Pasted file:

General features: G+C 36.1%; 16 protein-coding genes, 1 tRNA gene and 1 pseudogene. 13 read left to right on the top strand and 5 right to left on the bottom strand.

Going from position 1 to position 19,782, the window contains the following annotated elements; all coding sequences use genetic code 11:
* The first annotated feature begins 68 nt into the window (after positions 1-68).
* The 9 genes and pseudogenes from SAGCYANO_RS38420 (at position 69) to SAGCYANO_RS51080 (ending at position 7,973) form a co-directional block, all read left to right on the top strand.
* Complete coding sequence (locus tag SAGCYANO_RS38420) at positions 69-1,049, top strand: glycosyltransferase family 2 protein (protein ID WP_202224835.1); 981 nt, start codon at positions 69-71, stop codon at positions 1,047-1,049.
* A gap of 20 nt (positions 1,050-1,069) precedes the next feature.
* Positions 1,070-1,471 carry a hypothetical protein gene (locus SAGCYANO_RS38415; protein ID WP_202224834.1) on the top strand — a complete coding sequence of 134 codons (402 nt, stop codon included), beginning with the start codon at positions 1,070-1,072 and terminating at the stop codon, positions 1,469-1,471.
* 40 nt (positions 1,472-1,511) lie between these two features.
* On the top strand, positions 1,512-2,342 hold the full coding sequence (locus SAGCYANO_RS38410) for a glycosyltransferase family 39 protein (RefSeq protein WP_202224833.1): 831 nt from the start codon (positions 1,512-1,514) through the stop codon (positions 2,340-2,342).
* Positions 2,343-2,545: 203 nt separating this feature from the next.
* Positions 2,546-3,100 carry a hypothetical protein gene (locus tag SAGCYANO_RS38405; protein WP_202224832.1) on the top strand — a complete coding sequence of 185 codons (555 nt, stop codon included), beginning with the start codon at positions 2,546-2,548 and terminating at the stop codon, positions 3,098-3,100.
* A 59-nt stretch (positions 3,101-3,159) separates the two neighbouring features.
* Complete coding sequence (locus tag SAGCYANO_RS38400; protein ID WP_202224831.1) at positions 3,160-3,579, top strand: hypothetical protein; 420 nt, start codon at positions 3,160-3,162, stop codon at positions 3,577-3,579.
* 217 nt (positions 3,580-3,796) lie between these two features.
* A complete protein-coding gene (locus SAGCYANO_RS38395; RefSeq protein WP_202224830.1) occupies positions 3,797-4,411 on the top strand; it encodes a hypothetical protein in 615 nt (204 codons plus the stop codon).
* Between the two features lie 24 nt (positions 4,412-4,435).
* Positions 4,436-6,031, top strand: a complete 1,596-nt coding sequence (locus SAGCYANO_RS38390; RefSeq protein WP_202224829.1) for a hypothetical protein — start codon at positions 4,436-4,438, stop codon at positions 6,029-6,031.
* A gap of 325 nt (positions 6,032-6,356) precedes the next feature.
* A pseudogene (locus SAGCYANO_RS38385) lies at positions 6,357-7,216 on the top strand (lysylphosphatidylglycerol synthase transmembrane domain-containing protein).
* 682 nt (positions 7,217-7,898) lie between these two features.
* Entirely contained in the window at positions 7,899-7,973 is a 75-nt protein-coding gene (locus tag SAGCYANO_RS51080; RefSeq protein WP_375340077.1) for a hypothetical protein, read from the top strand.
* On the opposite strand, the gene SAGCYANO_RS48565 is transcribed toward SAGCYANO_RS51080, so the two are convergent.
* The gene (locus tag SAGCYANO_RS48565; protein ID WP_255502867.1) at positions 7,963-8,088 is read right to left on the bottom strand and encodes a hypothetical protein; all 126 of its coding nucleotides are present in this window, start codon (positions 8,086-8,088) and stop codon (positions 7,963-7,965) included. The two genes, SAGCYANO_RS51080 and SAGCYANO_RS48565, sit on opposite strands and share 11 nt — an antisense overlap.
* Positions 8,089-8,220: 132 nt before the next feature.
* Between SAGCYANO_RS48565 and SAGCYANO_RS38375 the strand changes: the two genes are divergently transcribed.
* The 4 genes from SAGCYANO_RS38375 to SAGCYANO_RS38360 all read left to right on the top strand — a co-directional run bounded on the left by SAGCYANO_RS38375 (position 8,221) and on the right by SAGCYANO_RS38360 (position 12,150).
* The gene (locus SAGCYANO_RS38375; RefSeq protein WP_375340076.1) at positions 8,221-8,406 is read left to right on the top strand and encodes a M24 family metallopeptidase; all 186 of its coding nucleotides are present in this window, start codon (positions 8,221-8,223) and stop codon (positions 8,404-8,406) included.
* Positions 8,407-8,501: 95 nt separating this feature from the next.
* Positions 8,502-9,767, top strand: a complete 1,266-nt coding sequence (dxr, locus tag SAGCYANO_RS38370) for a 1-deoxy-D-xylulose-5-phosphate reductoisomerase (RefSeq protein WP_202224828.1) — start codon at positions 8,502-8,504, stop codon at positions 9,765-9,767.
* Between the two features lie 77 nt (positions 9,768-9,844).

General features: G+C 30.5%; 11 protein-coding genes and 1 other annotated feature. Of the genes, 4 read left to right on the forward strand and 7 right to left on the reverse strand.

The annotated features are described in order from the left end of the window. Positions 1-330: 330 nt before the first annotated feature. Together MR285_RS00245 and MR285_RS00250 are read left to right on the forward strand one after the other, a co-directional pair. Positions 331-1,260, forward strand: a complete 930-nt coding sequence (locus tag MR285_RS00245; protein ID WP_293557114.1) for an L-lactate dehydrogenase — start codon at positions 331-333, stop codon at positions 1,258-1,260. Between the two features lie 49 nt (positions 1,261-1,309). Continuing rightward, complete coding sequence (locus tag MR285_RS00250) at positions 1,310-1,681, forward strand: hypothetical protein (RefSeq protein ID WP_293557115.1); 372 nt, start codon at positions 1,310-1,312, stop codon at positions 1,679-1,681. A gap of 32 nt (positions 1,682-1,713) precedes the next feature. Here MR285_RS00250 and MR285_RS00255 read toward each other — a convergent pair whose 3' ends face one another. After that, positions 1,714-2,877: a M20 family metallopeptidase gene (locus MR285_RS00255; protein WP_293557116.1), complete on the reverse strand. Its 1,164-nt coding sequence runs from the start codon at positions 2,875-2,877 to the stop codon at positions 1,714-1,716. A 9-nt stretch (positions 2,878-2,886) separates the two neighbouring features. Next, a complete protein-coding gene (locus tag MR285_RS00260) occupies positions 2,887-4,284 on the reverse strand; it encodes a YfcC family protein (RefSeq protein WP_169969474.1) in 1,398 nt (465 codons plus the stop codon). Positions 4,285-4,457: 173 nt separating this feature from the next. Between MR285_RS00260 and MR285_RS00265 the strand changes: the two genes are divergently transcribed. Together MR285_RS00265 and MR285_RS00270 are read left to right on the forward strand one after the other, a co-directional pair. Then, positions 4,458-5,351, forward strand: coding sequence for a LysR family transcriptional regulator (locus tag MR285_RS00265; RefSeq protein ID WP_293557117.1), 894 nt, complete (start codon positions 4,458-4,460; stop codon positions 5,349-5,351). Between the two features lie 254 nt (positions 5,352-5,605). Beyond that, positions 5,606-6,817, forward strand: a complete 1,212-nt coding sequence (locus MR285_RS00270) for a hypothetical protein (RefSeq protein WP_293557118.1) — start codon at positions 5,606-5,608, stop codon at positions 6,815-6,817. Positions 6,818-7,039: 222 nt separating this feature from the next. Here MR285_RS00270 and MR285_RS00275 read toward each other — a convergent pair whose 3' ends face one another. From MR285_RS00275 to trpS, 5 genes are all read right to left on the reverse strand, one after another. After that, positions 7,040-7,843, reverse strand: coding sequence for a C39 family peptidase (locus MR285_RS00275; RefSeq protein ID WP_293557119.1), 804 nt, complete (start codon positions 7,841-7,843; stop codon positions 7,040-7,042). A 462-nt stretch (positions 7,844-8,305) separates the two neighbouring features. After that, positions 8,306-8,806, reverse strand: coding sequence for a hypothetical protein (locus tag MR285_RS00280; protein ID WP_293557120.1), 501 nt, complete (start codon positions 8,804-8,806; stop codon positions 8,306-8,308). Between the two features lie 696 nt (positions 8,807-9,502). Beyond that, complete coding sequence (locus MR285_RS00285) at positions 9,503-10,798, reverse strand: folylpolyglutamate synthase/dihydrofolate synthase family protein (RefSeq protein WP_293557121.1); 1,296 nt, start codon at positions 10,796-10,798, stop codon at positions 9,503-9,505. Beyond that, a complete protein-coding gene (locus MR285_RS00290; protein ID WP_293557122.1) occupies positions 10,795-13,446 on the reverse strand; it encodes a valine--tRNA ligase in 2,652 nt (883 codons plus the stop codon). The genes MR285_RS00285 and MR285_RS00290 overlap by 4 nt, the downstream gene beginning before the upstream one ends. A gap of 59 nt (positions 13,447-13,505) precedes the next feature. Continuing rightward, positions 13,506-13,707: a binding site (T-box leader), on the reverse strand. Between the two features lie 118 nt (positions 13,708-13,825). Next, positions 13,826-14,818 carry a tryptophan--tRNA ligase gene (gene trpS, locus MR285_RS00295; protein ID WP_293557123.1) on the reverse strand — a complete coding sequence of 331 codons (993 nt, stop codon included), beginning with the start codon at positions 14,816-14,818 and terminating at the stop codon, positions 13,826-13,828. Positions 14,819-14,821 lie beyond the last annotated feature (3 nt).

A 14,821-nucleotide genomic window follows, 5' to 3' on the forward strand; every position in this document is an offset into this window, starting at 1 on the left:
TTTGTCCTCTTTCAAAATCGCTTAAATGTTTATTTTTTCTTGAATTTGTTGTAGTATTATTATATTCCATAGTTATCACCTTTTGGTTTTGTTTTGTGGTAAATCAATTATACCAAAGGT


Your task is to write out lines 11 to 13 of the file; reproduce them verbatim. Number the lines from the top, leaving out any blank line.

* Positions 2,546-3,100 carry a hypothetical protein gene (locus tag SAGCYANO_RS38405; protein WP_202224832.1) on the top strand — a complete coding sequence of 185 codons (555 nt, stop codon included), beginning with the start codon at positions 2,546-2,548 and terminating at the stop codon, positions 3,098-3,100.
* A 59-nt stretch (positions 3,101-3,159) separates the two neighbouring features.
* Complete coding sequence (locus tag SAGCYANO_RS38400; protein ID WP_202224831.1) at positions 3,160-3,579, top strand: hypothetical protein; 420 nt, start codon at positions 3,160-3,162, stop codon at positions 3,577-3,579.